Students come to the aid of pollinators
NORTH BENNINGTON — Pollinators are under threat, but they have an ally in the sixth-grade students of the Village School of North Bennington.
The students at the independent school this year created colorful posters encouraging the public to plant pollinator-friendly flowers. Those posters can now be seen at locations across Bennington and North Bennington.
"Don't be nature haters," one of the three posters declares. "Plant for pollinators!"
Started during the 2018-2019 school year with a focus on the different types of animal pollinators, the school's Pollinator Project continued this year with sixth-graders studying practices that could help pollinators survive, organizers said.
Children "really want to have an impact," said Gabrielle Rynes, a teaching artist with the Vermont Arts Exchange who oversaw the 14 students working on the project. "They want to have a voice."
The students selected more than a dozen native plant species and, working from photographs, made drawings of them, Rynes said. They started working on layout designs before the pandemic-related school closure in March, which necessitated the project being completed remotely.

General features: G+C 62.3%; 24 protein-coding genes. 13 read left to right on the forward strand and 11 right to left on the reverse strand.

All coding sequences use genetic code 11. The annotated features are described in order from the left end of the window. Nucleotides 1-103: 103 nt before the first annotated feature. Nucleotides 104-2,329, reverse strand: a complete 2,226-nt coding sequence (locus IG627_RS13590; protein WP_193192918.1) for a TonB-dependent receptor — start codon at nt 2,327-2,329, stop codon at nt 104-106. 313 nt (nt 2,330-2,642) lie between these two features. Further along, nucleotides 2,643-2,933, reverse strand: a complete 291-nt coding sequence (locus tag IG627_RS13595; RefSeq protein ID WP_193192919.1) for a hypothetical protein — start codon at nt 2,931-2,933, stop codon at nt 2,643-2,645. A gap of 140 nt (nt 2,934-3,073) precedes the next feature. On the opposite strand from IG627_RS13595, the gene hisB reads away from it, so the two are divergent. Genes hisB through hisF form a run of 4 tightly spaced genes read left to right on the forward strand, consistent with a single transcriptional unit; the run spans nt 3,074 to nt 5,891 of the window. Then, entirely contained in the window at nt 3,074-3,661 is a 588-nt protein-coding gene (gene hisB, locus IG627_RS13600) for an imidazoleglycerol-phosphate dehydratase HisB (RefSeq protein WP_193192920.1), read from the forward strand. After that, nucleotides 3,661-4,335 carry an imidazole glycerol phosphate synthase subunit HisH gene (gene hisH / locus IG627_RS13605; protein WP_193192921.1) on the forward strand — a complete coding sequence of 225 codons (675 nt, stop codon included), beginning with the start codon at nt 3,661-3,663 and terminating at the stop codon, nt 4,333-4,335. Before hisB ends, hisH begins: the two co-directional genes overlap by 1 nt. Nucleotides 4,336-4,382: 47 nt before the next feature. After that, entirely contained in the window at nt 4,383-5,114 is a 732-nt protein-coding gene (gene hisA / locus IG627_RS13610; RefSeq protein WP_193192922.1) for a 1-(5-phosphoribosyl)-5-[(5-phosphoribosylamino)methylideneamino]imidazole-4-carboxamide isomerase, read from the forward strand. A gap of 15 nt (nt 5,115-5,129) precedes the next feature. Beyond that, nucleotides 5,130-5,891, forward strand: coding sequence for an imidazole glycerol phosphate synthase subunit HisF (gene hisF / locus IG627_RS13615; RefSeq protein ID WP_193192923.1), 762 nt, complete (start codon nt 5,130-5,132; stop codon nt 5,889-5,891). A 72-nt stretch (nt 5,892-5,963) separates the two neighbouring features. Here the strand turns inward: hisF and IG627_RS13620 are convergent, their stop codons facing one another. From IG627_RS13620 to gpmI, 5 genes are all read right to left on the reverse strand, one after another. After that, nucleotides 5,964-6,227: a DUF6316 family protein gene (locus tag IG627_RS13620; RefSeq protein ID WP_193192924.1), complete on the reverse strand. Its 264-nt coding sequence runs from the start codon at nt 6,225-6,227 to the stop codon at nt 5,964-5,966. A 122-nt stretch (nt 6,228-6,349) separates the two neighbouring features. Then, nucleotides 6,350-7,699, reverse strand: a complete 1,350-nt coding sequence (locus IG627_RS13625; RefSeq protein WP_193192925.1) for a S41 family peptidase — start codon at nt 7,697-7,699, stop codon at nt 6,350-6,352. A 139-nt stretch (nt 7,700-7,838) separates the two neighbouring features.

Working from home, students conducted research and developed text meant to encourage people, when purchasing plants for their gardens, to choose species that support pollinators, Rynes said. Project participants also voted on different facets of the posters' designs.
Plants displayed on the final posters include blue wild indigo, lupine, penstemon, columbine, dahlia, milkweed and sunflower. Bees and hummingbirds are also depicted.
Pollinators, "the vast majority" of which are bees in Vermont, are threatened by loss of habitat due to single-crop farming and development, according to the Vermont Fish & Wildlife Department. Most wild plants in Vermont depend on animals for pollination.
Pollinator Project posters are currently on display at Whitman's Feed Store, Clear Brook Farm and Spice N' Nice Natural Foods, Rynes said. They will also be displayed at the Hiland Hall Gardens, where students were slated to grow the plants featured in the posters before the pandemic curtailed that element of the project.
Sandra Magsamen, director of the nonprofit Friends of Hiland Hall Gardens, encouraged people walking along the Mile-Around Woods loop to check out the posters for themselves. "They're beautiful," she said.
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